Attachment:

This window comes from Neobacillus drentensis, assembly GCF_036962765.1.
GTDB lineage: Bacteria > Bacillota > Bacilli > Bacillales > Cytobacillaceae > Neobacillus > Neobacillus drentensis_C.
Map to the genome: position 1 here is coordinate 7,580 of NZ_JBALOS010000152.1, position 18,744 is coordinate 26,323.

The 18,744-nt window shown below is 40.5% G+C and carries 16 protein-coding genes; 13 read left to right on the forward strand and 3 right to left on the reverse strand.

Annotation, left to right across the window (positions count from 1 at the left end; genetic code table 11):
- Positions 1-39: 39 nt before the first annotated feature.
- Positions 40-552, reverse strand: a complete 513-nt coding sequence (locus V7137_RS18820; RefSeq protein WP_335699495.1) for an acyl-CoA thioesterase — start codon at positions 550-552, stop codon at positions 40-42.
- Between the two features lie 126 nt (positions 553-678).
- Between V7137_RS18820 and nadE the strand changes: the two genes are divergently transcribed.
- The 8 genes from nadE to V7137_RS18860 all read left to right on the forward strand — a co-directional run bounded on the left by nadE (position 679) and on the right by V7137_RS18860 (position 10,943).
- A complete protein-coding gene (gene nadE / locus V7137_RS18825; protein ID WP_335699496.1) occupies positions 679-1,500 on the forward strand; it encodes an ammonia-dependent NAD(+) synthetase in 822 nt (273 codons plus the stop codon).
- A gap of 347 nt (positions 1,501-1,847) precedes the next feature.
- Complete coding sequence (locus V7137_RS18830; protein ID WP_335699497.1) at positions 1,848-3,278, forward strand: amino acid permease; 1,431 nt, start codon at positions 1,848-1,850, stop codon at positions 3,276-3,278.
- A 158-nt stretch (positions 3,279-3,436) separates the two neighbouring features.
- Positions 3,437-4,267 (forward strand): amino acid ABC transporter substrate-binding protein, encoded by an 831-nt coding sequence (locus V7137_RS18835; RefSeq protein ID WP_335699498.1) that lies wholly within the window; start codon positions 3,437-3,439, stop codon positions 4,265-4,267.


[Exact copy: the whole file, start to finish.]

This window comes from Neobacillus drentensis, assembly GCF_036962765.1.
GTDB lineage: Bacteria > Bacillota > Bacilli > Bacillales > Cytobacillaceae > Neobacillus > Neobacillus drentensis_C.
Map to the genome: position 1 here is coordinate 7,580 of NZ_JBALOS010000152.1, position 18,744 is coordinate 26,323.

The 18,744-nt window shown below is 40.5% G+C and carries 16 protein-coding genes; 13 read left to right on the forward strand and 3 right to left on the reverse strand.

Annotation, left to right across the window (positions count from 1 at the left end; genetic code table 11):
- Positions 1-39: 39 nt before the first annotated feature.
- Positions 40-552, reverse strand: a complete 513-nt coding sequence (locus V7137_RS18820; RefSeq protein WP_335699495.1) for an acyl-CoA thioesterase — start codon at positions 550-552, stop codon at positions 40-42.
- Between the two features lie 126 nt (positions 553-678).
- Between V7137_RS18820 and nadE the strand changes: the two genes are divergently transcribed.
- The 8 genes from nadE to V7137_RS18860 all read left to right on the forward strand — a co-directional run bounded on the left by nadE (position 679) and on the right by V7137_RS18860 (position 10,943).
- A complete protein-coding gene (gene nadE / locus V7137_RS18825; protein ID WP_335699496.1) occupies positions 679-1,500 on the forward strand; it encodes an ammonia-dependent NAD(+) synthetase in 822 nt (273 codons plus the stop codon).
- A gap of 347 nt (positions 1,501-1,847) precedes the next feature.
- Complete coding sequence (locus V7137_RS18830; protein ID WP_335699497.1) at positions 1,848-3,278, forward strand: amino acid permease; 1,431 nt, start codon at positions 1,848-1,850, stop codon at positions 3,276-3,278.
- A 158-nt stretch (positions 3,279-3,436) separates the two neighbouring features.
- Positions 3,437-4,267 (forward strand): amino acid ABC transporter substrate-binding protein, encoded by an 831-nt coding sequence (locus V7137_RS18835; RefSeq protein ID WP_335699498.1) that lies wholly within the window; start codon positions 3,437-3,439, stop codon positions 4,265-4,267.